Ode to the Chancla
Yup. I'm re-posting (cut-and-pasting) this one from the San Antonio Express-News. It's a hilarious, must-read by Michael Quintanilla.
I love my chanclas.
I’ve got them by the bed. Under it, too. They’re outside my front and back doors. Chanclas are in my car and gym bag. I water my garden, walk my dogs, run errands, tromp through the mall and have been known to cha-cha in chanclas.
My what, you might wonder?
In English, they’re called flip-flops. In Latino San Antonio, we never called them that. They always were and always will be chanclas, ranking up there with other slang/lingo/street-isms I grew up with. For instance there’s “chones,” pronounced cho-nez, for underwear or “el cucuy,” pronounced coo-cooee, for the boogeyman. Sometimes, English doesn’t convey the affection we have for such things.
Yes, affection. After all, you’ve gotta love wearing chanclas, a summer style statement that never seems to go out of fashion, especially when it’s a third-degree scorcher outside. They are S.A.’s unofficial official shoe, and not just for beating the heat. They’re just about on everyone and everywhere: opening night at the Majestic Theatre, Spurs play-off games, casual Fridays at work. Fiesta wouldn’t be Fiesta without them. They’re even worn to church, the place where big hair is big because, as we say in Texas, the higher the hair, honey, the closer to God. But, in my book, chanclas will get you closer to Jesus, the man who practically invented them.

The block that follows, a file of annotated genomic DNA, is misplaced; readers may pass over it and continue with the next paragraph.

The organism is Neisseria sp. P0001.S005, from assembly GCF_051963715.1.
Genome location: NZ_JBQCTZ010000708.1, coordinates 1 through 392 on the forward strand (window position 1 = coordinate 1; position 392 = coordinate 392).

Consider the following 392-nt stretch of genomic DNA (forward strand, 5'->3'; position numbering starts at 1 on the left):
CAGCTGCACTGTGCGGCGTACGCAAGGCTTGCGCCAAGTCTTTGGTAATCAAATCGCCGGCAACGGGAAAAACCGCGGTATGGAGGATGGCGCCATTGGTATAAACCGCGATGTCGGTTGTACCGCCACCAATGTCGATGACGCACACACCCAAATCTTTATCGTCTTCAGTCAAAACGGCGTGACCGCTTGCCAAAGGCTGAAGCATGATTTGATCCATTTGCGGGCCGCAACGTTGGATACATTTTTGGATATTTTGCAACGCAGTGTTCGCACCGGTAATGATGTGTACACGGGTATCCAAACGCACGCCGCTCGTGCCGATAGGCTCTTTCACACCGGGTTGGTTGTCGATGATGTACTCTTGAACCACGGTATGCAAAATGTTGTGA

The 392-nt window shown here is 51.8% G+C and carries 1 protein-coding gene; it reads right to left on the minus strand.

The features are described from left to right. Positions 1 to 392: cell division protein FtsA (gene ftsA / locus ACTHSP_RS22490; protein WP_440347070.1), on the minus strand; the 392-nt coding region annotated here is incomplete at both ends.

It is OK — isn’t it? — to profess such adoration for the simple footwear that announces you’re coming and going by sounding off with a cadenced whack-whack. That would be the spanking that chanclas produce on the underside of one’s feet.
And that brings back many memories, such as the occasional chancla thrashing, always executed with aplomb from Mom. C’mon now, all you chancla-wearing people out there know what I’m taking about.
Many a Latino comic has quipped about chastisement by chancla. New York’s Puerto Rican funnyman Bill Santiago suggests that the next edition of Funk and Wagnalls should include the word chancla that he defines as a “cheap sandal that doubles as a disciplinary device in Latino households.”
And then there are those “Don’t make me use my chancla” tees available from many a Web site. What Latino kid (or any other for that matter) in S.A. hasn’t been disciplined with one of momma’s chanclas?
Heaven help us if we got on her bad side — she’d send a chancla airborne like a mighty Olympian releasing a disc, a stealthy spanking waiting to happen because we knew if the left one didn’t get you, the right one always did.
Many a friend has regaled me with legendary chancla smack downs.
My favorite tall tale is the one about the indestructible chancla flung by a mom as if she had just hurled a bowling ball — at warp speed — with a mean left hook. So skilled was this mama with a chancla that the darn shoe knew how to turn corners, hide under chairs, linger in the hallway and hover — yes, like something out of Star Wars — longing to land its target.